Or how about even a tenth of that, day in and day out, like Old Faithful, chugging along under the hood and making you rich, slowly but surely?

Instead of that cramped, uncomfortable cash-starved feeling, you’re cruising with the top down and the radio on — that big ole bag of bricks lifted right off your shoulders.

And it’s totally doable when you have a well-oiled, high efficiency machine for turning the casual curiosity of your website visitors into desperate desire.

This is exactly what you’ll get at an upcoming special training event with Daniel Levis, the man Clayton Makepeace calls, “best in the biz”.

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Tip #10: Top 10 Reasons Why Lists Work

Numbers and lists and numbered headlines
  1. People like numbers and really love lists, especially bulleted lists.
  2. Numbers promise bite-sized, easier-to-digest chunks of information.
  3. Lists are short and sweet, and cluster similar ideas for greater impact.
  4. Headlines that list a number make a concrete and credible promise.
  5. Lists are specific and quantifiable, which convey greater authority.
  6. Bullets are easier to scan but easier to grab the reader’s attention.
  7. Lists are finite so they seem pithier and more efficient to read.
  8. People remember numbers more since they help to “hook” in the mind.
  9. Obscure numbers like 13 or 27 can catch readers’ attention better.
  10. They often increase SEO because numbers come before the alphabet.

Photo: telegraph.co.uk

Tip #9: Convert Testimonials Into Case Studies

believable testimonials as case studies

Testimonials are important in copywriting. Problem is, they’re so overused and sugar-coated that they seem as if they’re made up by a marketer.

Sure, testimonials are fantastic. But to readers, fantastic testimonials are fantasy.

Rather than grouping testimonials together in your copy and using flowery prose that sounds like a tween raving about last night’s Justin Bieber concert, write story-based testimonials that help you overcome objections.

In other words, make your testimonials read more like case studies.

Include background or contextual information about the person giving the testimonial, perhaps prior to buying your product or service, and then use the testimonial as a way to let them explain what happened later while enjoying the benefits.

This is especially effective when your introduction includes some kind of objection that the reader might be experiencing. This way, the testimonial answers the objection rather than you and therefore appears less self-serving.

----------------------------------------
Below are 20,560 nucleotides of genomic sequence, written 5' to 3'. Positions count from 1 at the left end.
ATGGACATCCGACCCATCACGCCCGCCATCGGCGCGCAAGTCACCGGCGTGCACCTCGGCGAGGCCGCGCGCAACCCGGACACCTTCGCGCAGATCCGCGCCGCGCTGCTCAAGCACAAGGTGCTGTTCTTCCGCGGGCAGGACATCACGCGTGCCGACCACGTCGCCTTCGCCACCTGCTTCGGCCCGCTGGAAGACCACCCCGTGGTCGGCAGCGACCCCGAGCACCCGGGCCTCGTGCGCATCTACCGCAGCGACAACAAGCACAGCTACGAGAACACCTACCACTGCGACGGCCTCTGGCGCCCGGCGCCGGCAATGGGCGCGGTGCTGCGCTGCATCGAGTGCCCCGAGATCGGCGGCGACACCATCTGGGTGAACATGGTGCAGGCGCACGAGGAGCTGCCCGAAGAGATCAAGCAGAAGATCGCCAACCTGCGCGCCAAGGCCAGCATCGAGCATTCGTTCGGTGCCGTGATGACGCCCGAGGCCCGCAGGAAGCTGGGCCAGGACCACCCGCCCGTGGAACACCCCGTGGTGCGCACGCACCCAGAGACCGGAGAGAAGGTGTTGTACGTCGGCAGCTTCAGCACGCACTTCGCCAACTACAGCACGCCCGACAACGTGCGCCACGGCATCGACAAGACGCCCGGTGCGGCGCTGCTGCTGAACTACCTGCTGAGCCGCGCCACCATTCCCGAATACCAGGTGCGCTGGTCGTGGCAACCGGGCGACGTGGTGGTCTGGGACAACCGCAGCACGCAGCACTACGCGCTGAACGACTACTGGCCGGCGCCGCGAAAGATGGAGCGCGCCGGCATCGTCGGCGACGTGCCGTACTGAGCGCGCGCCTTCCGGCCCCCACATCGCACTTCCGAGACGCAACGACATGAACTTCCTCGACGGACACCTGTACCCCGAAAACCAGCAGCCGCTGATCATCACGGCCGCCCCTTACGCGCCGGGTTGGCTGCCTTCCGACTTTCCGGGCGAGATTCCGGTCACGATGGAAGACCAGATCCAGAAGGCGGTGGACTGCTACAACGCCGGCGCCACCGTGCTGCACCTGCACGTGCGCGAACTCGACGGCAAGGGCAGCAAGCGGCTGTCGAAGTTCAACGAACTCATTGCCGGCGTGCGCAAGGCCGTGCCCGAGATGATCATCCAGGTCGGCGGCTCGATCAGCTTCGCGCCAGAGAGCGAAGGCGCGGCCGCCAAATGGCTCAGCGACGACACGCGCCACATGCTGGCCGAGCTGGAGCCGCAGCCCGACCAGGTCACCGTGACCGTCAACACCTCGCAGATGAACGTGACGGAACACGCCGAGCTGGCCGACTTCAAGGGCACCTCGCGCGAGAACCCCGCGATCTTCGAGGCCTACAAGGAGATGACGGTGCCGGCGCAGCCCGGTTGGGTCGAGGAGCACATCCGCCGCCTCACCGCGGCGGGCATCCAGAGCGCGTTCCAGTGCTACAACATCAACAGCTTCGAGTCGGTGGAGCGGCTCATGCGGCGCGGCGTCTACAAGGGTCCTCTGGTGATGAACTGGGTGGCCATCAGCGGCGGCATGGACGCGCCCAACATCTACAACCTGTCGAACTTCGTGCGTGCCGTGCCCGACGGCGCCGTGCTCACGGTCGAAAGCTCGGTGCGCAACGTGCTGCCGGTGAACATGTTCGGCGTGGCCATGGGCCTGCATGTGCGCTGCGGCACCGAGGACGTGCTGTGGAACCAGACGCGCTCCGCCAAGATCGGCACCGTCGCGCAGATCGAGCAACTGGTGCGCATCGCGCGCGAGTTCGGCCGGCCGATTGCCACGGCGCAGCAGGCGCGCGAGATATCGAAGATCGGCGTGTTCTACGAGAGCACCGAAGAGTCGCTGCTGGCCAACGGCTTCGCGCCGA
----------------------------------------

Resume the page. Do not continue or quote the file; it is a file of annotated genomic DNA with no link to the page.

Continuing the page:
Tip #8: Reduce Friction and Fear

turn the assumed into the assured

When people are asked to do something, especially if it means to give up something else (like their attention, email, or money), there will always be some resistance.

There’s no real way of removing that natural inclination as it is part of human nature. But there are plenty of ways to reduce it or control it.

One way is to minimize the commitment or risk.

For instance, if the action requested seems long or people typically assume that it is, add copy that gives them an idea of how much of a commitment you’re asking of them.

Say something like: “Read more for complete details (it only takes 3-4 minutes).” Or “fill out this short form (only 5 easy questions).”

If you offer a free trial, and let’s say you only need their email address (or some other contact information) but no payment information, then put near the call-to-action button something like “no credit card required.”

In short, if it seems like a lot of work, even when it’s not, it already is. So make it easier on your reader by telling them instead. Don’t let them assume the worst.

Tip #7: Turn Subheads Into Headlines

A better headline, under your nose, subheads and headers

Often, we try too hard to be creative or clever with our headlines that we ignore better ones that are quite often right under our noses.

If your headline is too confusing, people are forced to scan subheads to get context or understand your point. But that’s rare. They will often skip it entirely if they feel they have to work for it.

Subheadlines and headers throughout your copy often include a more attractive idea, provide better context, arouse greater curiosity, or offer more clarity.

Try this: swap subheads with your headline and test it. See if it pulls better.

For example, a headline might be “how to start a profitable online business.” A header might be “follow these 11 tips that can turn any hobby into an online empire.”

Swapping the subhead with the headline in this case will likely pull a greater response.